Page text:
Ok great, thanks, should I look into my temps during say Firestrike for example? or using a CPU load program?



    I would use AIDA64 to test the processor and the whole system for that matter. You can download this for free. It is also a recommended stress test for Haswell processors.

    Firestrike is a great program for benchmarking graphics cards, but won't help you with testing the processor
  12. SqugSCX said:
    lodders said:
    The stock cooler is fine for an i5, but marginal for an i7.

    A Hyper 212 should do the job fine... But it provides less cooling for the motherboard than the stock cooler

    Does your motherboard have a heatsink on the VRMs? (Google it if you don't know what I mean)


    It appears that it does have heatsinks on those bits.


    Good news all round then.
    On the one hand, your CPU is not quite overheating, so your existing cooler is OK, (although only just)
    On the other hand, your motherboard has a VRM heatsink, which means that you can use a different cooler like the Hyper 212 or similar without any danger of overheating the power supply section of your motherboard.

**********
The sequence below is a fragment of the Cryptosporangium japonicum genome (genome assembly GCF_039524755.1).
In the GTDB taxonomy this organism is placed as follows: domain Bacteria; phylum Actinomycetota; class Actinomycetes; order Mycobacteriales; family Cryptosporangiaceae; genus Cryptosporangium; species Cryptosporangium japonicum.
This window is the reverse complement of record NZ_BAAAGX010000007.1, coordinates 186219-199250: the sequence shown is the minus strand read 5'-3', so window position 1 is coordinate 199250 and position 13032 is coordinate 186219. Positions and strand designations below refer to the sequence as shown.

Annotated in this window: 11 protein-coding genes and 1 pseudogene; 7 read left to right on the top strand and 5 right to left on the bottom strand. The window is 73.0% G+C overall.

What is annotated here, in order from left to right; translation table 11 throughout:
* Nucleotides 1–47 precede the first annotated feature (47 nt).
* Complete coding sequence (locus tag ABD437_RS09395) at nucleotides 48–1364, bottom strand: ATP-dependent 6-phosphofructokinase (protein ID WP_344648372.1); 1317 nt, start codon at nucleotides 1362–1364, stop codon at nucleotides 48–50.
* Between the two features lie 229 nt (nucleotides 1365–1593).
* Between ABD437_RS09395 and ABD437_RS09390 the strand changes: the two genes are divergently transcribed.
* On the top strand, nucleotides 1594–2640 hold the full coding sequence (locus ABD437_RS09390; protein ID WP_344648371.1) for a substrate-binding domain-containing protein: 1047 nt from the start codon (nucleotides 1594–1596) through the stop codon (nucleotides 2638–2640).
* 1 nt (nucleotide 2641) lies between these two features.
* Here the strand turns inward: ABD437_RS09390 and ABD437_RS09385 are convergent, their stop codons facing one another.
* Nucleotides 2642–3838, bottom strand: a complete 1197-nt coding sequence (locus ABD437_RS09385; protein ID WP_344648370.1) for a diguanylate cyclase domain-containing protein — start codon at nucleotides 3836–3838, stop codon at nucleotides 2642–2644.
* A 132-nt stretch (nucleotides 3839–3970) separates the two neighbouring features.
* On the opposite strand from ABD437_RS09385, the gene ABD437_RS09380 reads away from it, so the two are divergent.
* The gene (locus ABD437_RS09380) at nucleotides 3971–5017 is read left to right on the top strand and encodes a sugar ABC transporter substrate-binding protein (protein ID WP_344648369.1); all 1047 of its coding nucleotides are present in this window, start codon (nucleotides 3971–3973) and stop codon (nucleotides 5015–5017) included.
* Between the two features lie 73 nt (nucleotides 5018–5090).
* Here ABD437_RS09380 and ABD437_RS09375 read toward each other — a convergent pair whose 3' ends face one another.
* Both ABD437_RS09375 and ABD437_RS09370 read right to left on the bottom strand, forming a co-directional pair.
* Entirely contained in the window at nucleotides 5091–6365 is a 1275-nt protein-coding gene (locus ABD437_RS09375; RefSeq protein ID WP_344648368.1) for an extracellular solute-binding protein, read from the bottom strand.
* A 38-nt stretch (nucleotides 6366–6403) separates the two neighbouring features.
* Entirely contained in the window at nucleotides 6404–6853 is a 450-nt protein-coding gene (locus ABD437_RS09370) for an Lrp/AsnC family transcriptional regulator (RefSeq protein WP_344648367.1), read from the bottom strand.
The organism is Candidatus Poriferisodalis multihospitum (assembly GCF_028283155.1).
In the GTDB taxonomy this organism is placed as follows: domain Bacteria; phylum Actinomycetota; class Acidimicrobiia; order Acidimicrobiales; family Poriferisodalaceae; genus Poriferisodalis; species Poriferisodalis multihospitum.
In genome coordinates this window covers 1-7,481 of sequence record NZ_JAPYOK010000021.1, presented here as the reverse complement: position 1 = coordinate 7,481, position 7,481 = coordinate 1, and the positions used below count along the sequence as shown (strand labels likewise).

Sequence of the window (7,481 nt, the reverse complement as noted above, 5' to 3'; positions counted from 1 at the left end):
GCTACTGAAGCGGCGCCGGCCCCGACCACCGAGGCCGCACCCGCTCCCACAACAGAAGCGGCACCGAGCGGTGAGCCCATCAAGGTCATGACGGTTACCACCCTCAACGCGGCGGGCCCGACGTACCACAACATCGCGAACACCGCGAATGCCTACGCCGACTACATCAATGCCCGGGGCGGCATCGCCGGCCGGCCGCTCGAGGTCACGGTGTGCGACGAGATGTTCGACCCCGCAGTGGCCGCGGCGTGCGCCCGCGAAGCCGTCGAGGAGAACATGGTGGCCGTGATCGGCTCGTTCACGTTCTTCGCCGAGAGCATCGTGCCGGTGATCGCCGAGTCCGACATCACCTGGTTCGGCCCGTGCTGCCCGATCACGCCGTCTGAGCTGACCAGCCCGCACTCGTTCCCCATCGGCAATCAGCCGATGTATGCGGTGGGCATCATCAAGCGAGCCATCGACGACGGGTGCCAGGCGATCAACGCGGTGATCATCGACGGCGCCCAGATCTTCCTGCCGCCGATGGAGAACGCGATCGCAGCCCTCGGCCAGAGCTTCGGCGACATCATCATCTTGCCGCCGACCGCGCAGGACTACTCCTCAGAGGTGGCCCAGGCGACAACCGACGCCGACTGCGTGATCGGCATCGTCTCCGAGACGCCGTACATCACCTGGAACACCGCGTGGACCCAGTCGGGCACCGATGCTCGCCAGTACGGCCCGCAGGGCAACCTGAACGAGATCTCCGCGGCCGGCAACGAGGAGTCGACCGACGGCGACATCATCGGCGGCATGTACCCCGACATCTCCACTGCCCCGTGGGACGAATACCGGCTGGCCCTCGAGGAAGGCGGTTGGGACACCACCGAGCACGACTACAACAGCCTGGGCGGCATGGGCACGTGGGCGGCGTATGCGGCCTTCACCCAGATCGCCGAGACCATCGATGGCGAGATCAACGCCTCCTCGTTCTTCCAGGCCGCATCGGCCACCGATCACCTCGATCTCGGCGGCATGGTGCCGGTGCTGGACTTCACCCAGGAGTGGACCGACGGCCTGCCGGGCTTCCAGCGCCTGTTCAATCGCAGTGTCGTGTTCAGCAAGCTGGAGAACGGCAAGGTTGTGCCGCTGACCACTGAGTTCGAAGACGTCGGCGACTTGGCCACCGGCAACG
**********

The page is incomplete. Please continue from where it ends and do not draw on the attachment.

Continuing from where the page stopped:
A better cooler will also make your computer run quieter, which will be a nice bonus.

    (I wouldn't bother with a really expensive cooler - it would give you no extra benefit over something like a 212)
  13. lodders said:
    SqugSCX said:
    lodders said:
    The stock cooler is fine for an i5, but marginal for an i7.

    A Hyper 212 should do the job fine... But it provides less cooling for the motherboard than the stock cooler

    Does your motherboard have a heatsink on the VRMs? (Google it if you don't know what I mean)


    It appears that it does have heatsinks on those bits.


    Good news all round then.
    On the one hand, your CPU is not quite overheating, so your existing cooler is OK, (although only just)
    On the other hand, your motherboard has a VRM heatsink, which means that you can use a different cooler like the Hyper 212 or similar without any danger of overheating the power supply section of your motherboard.
    A better cooler will also make your computer run quieter, which will be a nice bonus.

    (I wouldn't bother with a really expensive cooler - it would give you no extra benefit over something like a 212)


    Ok, thanks for the response. IL probably be getting the Hyper 212, nothing super expensive